Anti-Virus: “Rumors of My Death Have Been Greatly Exaggerated”

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antivirusThere’s never a shortage of bold predictions in the world of tech. Sometimes, these predictions come true. Most of the time however, they never materialize. And then of course, there are thousands of predictions that fall somewhere in between – predictions that seem like they could come true, but upon closer inspection, ultimately fail to pass the sniff test. Case in point: The supposed death of anti-virus software.

Over the last couple of months, we’ve seen this prediction (or proclamation, in some instances) come from several of the most well-known and well-respected figures in the world of software security. So, should you blindly take them at their word and abandon anti-virus altogether? Not so fast!

In this post, we wanted to briefly explain why this prediction is being made – why we disagree – and how MFT plays a part in our reasoning. Let’s get started…

This claim is being made for various reasons. The most altruistic of which is the truth that AV alone is no longer sufficient protection against malware and other attacks. Brian Krebs describes that perspective in his article, Antivirus is Dead: Long Live Antivirus!, discussing the evolving nature of malware and the tactics employed by cybercriminals to always stay a step ahead of the AV industry in the digital arms race. Each time “the good guys” develop smarter AV detection, “the bad guys” simply respond by using a “crypting” service that alternates scanning their malware with all of the available AV tools on the market and running custom encryption iterations until their malware is no longer detectable by any available AV protection.

In Symantec’s ‘Death of Antivirus’ Is a Dangerous Marketing Ploy, Paul Wagenseil alleged a more cynical motive behind this proclamation, ruling that Symantec’s comments were an attempt to rebrand their image in the eyes of corporate IT departments to be seen more as a rapid-reaction team that is keeping up with the evolving malware threats facing large American companies. These views, according to Wagenseil, potentially put both consumers and business professionals at risk. Consumers should not be accepting of the notion that AV’s time has passed, that it has somehow become an obsolete element of protection against harmful malware.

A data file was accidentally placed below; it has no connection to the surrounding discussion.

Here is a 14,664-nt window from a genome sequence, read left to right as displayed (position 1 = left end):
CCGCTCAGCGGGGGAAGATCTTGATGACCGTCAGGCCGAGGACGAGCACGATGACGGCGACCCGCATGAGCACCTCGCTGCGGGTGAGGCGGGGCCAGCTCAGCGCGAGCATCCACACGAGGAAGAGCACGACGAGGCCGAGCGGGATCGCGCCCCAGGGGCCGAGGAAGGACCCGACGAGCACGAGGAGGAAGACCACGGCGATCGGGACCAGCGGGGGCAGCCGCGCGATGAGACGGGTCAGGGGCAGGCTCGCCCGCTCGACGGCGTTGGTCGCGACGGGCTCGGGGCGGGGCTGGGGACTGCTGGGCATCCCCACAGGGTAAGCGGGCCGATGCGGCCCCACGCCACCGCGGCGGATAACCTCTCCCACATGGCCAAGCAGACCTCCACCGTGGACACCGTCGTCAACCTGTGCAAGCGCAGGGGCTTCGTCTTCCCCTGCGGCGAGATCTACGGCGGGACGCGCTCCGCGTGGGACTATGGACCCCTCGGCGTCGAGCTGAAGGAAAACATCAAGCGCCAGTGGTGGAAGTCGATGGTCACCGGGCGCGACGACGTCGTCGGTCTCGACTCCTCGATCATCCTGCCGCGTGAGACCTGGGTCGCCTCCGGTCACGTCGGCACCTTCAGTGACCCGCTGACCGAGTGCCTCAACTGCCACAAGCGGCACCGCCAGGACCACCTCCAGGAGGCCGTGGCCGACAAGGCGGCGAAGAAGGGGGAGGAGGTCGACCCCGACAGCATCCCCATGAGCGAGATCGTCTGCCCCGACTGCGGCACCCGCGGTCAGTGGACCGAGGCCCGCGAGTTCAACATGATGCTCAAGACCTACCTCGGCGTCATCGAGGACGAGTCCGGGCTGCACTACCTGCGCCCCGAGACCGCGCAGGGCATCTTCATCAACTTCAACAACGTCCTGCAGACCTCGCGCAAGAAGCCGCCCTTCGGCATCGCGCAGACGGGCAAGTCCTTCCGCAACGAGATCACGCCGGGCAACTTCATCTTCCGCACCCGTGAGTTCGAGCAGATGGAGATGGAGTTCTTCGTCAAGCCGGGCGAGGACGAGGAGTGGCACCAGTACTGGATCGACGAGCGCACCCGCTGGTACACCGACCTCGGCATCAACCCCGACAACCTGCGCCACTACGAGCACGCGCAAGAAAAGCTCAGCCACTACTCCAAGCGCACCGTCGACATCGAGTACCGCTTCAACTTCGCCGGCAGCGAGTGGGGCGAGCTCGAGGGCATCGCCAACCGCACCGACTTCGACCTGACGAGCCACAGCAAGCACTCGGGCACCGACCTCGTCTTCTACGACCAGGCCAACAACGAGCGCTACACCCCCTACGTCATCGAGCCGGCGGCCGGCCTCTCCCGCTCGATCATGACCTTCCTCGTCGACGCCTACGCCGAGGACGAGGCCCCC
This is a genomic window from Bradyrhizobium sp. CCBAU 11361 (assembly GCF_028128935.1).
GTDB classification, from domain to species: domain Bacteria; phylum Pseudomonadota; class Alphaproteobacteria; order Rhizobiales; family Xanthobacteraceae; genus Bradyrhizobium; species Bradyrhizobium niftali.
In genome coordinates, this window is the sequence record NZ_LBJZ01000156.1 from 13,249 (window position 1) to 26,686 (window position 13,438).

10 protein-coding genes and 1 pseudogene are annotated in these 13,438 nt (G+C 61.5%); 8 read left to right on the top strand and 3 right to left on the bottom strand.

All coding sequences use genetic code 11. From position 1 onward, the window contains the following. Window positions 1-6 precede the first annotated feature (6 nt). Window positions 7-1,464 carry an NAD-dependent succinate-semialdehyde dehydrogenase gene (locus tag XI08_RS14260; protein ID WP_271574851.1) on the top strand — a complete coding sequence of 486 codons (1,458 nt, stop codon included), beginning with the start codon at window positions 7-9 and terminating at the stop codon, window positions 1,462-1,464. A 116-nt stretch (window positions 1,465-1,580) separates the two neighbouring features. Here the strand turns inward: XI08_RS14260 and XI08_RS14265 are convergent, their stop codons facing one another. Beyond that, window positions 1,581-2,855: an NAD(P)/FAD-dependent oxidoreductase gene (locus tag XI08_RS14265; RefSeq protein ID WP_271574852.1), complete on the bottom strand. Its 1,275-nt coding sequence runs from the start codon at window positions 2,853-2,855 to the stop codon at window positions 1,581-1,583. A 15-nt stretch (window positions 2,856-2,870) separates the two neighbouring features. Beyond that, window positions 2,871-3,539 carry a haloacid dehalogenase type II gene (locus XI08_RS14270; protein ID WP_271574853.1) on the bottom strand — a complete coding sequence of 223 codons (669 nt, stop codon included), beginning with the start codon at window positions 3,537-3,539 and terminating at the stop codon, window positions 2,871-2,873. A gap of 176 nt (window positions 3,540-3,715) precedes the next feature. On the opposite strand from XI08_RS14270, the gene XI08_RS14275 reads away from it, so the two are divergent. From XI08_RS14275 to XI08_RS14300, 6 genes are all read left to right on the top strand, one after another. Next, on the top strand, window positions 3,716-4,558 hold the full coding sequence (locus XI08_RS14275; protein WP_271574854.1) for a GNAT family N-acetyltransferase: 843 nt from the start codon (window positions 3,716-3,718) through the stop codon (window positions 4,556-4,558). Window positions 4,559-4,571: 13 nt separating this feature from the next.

If AV could talk, and if it was starring in a Monty Python movie, it’d likely say, “I’m not dead… I feel fine…” as it was brought out to the Dead Collector’s cart. The fact of the matter is that AV is an indispensable layer of protection in your complete security solution. It may just be one layer in a growing number of essential security layers, but any security expert will tell you that multiple layers of security represent the new reality we must adhere to when protecting confidential, proprietary, sensitive, or personal information. Though it still embodies an important layer of protection, the indisputable truth still stands that AV alone doesn’t represent the same level of protection that it did ten or fifteen years ago.

AV scanning is one layer of protection available with your MFT solution. Use it. AV remains an important component of your protection against malware. The product, and the concept, is far from a dead technology. There are many other layers working in concert, including FIPS-validated crypto, access control, integrity checking, transport encryption, and application-specific penetration testing and code-scanning, to name a few. Removing any one of these layers means you’re relying on the remaining layers to compensate, and for every malware file or “signature” that your AV scanner misses, there are many more that it will still catch. It’s certainly worth noting that AV won’t catch everything, but that’s a far cry from declaring it dead and taking a “do I feel lucky?” approach to security. By layering AV with MFT, you’ve created a much more formidable defense against malware.

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